All good things come in four: After years of rather moderate success, the fourth season of the royal story series “The Crown” has now won big at the Emmy Awards in Los Angeles.

The drama about the life of the British Queen Elizabeth II won the most important television award in the world in seven important categories on Sunday evening (local time).

In addition to awards for screenwriting, directing and in all four actor categories, “The Crown” also won the main prize for the best drama series of the year - it was the first ever win for the streaming provider Netflix in this category.

In total, “The Crown”, along with prizes in secondary categories, came to eleven of more than 110 awards.

Most of them were received by the team via video control at their own party early Monday morning (local time) in London.

As best drama actress, Olivia Colman was also honored with an Emmy for her portrayal of the Queen.

The British actress described the award as a “wonderful end to an extraordinary trip with this wonderful family”.

Her co-star Josh O'Connor, who plays Prince Charles in the series, received the Emmy for best male actor in a drama series. "Filming 'The Crown' has been the most rewarding two years of my life," said O'Connor at the award ceremony.

In the comedy categories, the crowd favorite “Ted Lasso”, also playing in Great Britain, was the big winner of the evening, even if he was denied the big march.

The series running on Apple TV + about a US football coach who asserts himself with a lot of heart in British professional football won the award for best comedy series.

Jason Sudeikis also received an Emmy for his performance in the title lead role, as did Hannah Waddingham and Brett Goldstein in the supporting roles.

In terms of direction, script and the best female leading role, "Ted Lasso", which has won a total of seven times, had to admit defeat to the HBO Max series "Hacks".

Standing ovations

There was standing applause for the 70-year-old Jean Smart, who plays an aging entertainer in Las Vegas in "Hacks" with great timing and a lot of vulnerability.

In her acceptance speech, Smart remembered her husband, who had died six months earlier, and said: "I wouldn't be here if he hadn't put his career on hold so that I could take my chances."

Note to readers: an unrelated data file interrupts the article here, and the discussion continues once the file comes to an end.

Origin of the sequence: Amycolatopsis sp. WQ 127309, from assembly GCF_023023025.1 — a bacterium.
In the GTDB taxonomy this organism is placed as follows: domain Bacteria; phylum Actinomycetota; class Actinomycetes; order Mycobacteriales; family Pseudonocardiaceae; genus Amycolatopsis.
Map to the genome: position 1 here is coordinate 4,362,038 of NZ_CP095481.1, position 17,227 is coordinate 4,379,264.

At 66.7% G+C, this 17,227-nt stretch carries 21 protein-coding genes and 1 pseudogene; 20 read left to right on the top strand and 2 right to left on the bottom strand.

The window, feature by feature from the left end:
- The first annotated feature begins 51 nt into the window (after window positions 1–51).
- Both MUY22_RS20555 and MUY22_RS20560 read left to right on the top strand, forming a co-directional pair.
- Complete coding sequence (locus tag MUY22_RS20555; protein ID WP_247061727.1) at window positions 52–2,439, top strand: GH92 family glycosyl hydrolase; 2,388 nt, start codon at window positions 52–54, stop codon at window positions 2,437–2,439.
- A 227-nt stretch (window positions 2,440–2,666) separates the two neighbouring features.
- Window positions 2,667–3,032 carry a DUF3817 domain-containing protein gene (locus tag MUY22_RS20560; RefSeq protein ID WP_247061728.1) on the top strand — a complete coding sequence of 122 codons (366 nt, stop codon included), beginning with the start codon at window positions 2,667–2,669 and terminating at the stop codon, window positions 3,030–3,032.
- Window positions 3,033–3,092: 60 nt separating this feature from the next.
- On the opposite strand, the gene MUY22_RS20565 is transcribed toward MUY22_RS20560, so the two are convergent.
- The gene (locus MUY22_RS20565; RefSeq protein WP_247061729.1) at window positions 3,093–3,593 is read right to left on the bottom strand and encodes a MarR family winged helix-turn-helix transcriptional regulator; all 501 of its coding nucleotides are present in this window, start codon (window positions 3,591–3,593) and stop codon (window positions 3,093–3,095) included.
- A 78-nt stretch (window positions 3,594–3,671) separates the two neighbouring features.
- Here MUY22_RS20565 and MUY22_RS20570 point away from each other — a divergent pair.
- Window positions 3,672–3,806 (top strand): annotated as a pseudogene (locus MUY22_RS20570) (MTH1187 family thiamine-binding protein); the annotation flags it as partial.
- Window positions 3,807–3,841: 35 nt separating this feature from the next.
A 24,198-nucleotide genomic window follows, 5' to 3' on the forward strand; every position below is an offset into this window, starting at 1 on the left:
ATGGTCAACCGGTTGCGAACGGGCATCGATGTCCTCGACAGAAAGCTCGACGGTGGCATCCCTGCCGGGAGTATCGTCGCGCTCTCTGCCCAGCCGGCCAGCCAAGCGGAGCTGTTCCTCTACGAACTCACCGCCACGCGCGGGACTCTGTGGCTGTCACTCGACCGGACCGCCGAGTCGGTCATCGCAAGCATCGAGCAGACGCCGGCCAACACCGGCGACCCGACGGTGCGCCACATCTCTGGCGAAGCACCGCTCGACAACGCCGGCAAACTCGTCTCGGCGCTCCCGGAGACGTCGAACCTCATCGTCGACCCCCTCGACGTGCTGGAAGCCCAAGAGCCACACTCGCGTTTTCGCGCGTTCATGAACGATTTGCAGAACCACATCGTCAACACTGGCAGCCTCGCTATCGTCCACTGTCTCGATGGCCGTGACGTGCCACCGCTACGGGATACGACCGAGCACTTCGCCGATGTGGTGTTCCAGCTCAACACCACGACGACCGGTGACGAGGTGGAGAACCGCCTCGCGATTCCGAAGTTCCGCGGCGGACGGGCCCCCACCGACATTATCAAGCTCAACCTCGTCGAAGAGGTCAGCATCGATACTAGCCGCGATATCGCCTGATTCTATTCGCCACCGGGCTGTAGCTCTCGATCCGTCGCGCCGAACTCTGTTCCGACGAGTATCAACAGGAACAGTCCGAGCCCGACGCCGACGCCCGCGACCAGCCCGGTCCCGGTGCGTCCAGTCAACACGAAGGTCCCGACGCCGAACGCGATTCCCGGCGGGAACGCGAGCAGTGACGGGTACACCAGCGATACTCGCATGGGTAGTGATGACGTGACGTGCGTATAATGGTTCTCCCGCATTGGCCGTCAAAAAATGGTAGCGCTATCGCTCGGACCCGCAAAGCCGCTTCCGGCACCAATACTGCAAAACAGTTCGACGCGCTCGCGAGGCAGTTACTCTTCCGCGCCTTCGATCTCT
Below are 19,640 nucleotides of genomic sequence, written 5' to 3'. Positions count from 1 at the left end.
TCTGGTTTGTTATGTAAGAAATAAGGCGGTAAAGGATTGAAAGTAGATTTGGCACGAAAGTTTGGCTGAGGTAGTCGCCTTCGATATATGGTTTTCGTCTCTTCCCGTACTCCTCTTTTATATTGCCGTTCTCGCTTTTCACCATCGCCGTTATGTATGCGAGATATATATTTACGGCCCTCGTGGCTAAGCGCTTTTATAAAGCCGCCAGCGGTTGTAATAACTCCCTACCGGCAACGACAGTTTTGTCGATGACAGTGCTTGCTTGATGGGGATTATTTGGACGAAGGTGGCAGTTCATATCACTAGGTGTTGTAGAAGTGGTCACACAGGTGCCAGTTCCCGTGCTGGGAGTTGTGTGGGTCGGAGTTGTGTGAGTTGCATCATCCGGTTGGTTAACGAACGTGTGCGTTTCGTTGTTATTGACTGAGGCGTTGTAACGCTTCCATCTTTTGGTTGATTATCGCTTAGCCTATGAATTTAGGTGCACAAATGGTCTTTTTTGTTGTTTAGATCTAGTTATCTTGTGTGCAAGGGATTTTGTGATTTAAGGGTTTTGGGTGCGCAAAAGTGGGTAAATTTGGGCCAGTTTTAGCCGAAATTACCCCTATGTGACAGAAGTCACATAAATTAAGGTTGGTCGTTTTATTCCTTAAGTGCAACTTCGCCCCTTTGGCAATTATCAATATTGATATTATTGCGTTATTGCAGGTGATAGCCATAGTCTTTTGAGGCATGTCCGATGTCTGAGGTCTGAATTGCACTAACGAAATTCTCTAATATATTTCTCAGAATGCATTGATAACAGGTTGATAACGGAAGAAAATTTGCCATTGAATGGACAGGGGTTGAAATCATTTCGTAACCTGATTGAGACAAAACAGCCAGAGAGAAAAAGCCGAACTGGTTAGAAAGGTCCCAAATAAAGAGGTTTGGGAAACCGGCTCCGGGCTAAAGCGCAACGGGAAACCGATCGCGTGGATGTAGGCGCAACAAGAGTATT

“Hacks” was one of the few smaller productions on Sunday that received awards.

With a total of almost 30 prizes for “The Crown”, “Ted Lasso” and “The Ladies' Gambit”, three series celebrated great successes that were extremely well received by both critics and audiences during the corona pandemic - the Emmys have always been in the past once again been criticized for awarding rarely seen series.

There is no sign of equality

The symbol that many hoped for for more equality for minorities in Hollywood did not materialize this year either - without exception, all twelve Emmys for leading and supporting roles went to whites.

Black, indigenous and Latino stars were mainly present on stage at the gala evening on Sunday.

An exception was producer, actress and choreographer Debbie Allen, whose victory was already certain before the show.

Allen, once known as the dance teacher Lydia Grant in "Fame - The Path to Fame", was the first black woman to receive the "Governors Award" for her life's work.

“I share this honor with so many people, with all the nomads,” she said.

But it took more than two hours until Michaela Coel was the first black woman to be awarded in one of the regular categories. The 33-year-old British woman won the award for the best screenplay in a miniseries for the excellently reviewed “I May Destroy You”. Coel also plays the main character Arabella, a writer who deals with the consequences of abuse. "Write the story that scares you, that makes you uncomfortable," she advised in her speech, which received a standing ovation. "I dedicate this award to all sexual abuse survivors," Coel said.

For the Emmy as best miniseries it was not enough for her series, instead “The Queen's Gambit” won the main prize. In his acceptance speech, producer Scott Horberg praised leading actress Anya Taylor-Joy for “making chess sexy again”. Before that, director Scott Frank had already received a lot of criticism online for an overly long acceptance speech in which he prevailed three times against softly played music from the tape.

Because of the corona pandemic, only around 600 people in Los Angeles were allowed to watch in a tent next to the Microsoft Theater, which is otherwise used as an event location. But because the tent was covered, actor Seth Rogen did not take the precautionary measure. "Let me start by saying that there are way too many people in one room," he said at the beginning of the show. “We were told the ceremony was out. It is not! ”Rogen said with laughter. “Why is there a roof here? If I had known, I would not have come. "